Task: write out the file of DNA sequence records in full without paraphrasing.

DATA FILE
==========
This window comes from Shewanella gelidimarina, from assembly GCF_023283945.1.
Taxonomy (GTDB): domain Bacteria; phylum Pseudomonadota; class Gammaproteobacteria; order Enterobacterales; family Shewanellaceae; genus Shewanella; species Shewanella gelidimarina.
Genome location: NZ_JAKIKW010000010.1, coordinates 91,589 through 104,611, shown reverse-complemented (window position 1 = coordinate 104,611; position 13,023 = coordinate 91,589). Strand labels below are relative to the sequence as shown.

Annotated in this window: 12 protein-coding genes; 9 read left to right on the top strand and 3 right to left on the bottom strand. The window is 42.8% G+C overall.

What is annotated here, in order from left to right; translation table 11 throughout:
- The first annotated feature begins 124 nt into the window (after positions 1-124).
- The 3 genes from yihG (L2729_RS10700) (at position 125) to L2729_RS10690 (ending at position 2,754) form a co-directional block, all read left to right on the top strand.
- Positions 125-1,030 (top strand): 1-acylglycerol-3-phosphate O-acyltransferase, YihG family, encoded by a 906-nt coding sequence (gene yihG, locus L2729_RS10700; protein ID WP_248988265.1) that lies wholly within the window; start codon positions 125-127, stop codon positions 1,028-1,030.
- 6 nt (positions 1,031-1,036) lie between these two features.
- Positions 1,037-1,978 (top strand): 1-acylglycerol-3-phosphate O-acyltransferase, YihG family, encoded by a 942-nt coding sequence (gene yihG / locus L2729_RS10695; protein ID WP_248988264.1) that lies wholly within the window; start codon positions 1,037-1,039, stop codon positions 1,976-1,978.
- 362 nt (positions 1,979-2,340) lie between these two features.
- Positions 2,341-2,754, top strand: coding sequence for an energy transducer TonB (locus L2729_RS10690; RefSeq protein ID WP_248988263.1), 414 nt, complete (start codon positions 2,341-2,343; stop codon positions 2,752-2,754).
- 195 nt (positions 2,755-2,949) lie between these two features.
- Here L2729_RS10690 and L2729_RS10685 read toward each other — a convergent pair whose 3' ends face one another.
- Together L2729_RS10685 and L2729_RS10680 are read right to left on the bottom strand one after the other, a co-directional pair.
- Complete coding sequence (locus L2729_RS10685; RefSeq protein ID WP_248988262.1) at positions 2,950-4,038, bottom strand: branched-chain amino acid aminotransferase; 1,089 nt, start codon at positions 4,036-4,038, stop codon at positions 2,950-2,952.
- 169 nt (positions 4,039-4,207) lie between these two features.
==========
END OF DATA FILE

This window comes from Shewanella gelidimarina, from assembly GCF_023283945.1.
Taxonomy (GTDB): domain Bacteria; phylum Pseudomonadota; class Gammaproteobacteria; order Enterobacterales; family Shewanellaceae; genus Shewanella; species Shewanella gelidimarina.
Genome location: NZ_JAKIKW010000010.1, coordinates 91,589 through 104,611, shown reverse-complemented (window position 1 = coordinate 104,611; position 13,023 = coordinate 91,589). Strand labels below are relative to the sequence as shown.

Annotated in this window: 12 protein-coding genes; 9 read left to right on the top strand and 3 right to left on the bottom strand. The window is 42.8% G+C overall.

What is annotated here, in order from left to right; translation table 11 throughout:
- The first annotated feature begins 124 nt into the window (after positions 1-124).
- The 3 genes from yihG (L2729_RS10700) (at position 125) to L2729_RS10690 (ending at position 2,754) form a co-directional block, all read left to right on the top strand.
- Positions 125-1,030 (top strand): 1-acylglycerol-3-phosphate O-acyltransferase, YihG family, encoded by a 906-nt coding sequence (gene yihG, locus L2729_RS10700; protein ID WP_248988265.1) that lies wholly within the window; start codon positions 125-127, stop codon positions 1,028-1,030.
- 6 nt (positions 1,031-1,036) lie between these two features.
- Positions 1,037-1,978 (top strand): 1-acylglycerol-3-phosphate O-acyltransferase, YihG family, encoded by a 942-nt coding sequence (gene yihG / locus L2729_RS10695; protein ID WP_248988264.1) that lies wholly within the window; start codon positions 1,037-1,039, stop codon positions 1,976-1,978.
- 362 nt (positions 1,979-2,340) lie between these two features.
- Positions 2,341-2,754, top strand: coding sequence for an energy transducer TonB (locus L2729_RS10690; RefSeq protein ID WP_248988263.1), 414 nt, complete (start codon positions 2,341-2,343; stop codon positions 2,752-2,754).
- 195 nt (positions 2,755-2,949) lie between these two features.
- Here L2729_RS10690 and L2729_RS10685 read toward each other — a convergent pair whose 3' ends face one another.
- Together L2729_RS10685 and L2729_RS10680 are read right to left on the bottom strand one after the other, a co-directional pair.
- Complete coding sequence (locus L2729_RS10685; RefSeq protein ID WP_248988262.1) at positions 2,950-4,038, bottom strand: branched-chain amino acid aminotransferase; 1,089 nt, start codon at positions 4,036-4,038, stop codon at positions 2,950-2,952.
- 169 nt (positions 4,039-4,207) lie between these two features.